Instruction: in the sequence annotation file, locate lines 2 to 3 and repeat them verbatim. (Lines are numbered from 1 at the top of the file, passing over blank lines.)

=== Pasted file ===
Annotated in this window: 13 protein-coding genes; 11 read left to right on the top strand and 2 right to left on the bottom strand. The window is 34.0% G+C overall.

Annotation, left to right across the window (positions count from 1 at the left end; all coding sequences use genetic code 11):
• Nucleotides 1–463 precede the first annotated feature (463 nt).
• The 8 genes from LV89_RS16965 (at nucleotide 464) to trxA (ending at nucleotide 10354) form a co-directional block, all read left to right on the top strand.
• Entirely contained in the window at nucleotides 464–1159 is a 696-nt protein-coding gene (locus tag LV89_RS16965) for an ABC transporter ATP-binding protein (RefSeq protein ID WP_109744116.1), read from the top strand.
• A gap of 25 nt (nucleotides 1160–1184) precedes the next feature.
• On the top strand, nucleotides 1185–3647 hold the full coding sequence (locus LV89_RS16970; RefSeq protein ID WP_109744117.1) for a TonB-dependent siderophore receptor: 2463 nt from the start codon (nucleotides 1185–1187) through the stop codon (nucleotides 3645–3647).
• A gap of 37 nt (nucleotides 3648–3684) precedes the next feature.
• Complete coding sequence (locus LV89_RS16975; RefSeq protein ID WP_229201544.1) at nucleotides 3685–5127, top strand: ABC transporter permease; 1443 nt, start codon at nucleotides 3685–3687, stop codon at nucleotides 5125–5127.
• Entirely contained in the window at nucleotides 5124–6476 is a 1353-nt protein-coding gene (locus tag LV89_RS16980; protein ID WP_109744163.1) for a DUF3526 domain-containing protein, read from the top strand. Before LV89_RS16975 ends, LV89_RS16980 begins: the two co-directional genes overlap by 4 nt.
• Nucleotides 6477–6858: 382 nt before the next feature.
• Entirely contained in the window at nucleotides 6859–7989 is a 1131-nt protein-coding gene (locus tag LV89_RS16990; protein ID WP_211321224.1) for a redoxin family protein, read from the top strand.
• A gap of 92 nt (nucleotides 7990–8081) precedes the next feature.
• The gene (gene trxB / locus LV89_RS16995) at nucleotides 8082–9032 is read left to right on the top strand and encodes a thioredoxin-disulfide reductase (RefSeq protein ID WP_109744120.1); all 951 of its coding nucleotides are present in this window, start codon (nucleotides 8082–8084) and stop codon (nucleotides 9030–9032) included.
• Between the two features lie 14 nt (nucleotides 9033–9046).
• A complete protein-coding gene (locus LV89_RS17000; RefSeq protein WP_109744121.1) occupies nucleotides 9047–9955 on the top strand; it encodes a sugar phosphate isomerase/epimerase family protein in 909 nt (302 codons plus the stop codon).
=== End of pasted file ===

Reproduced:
Annotation, left to right across the window (positions count from 1 at the left end; all coding sequences use genetic code 11):
• Nucleotides 1–463 precede the first annotated feature (463 nt).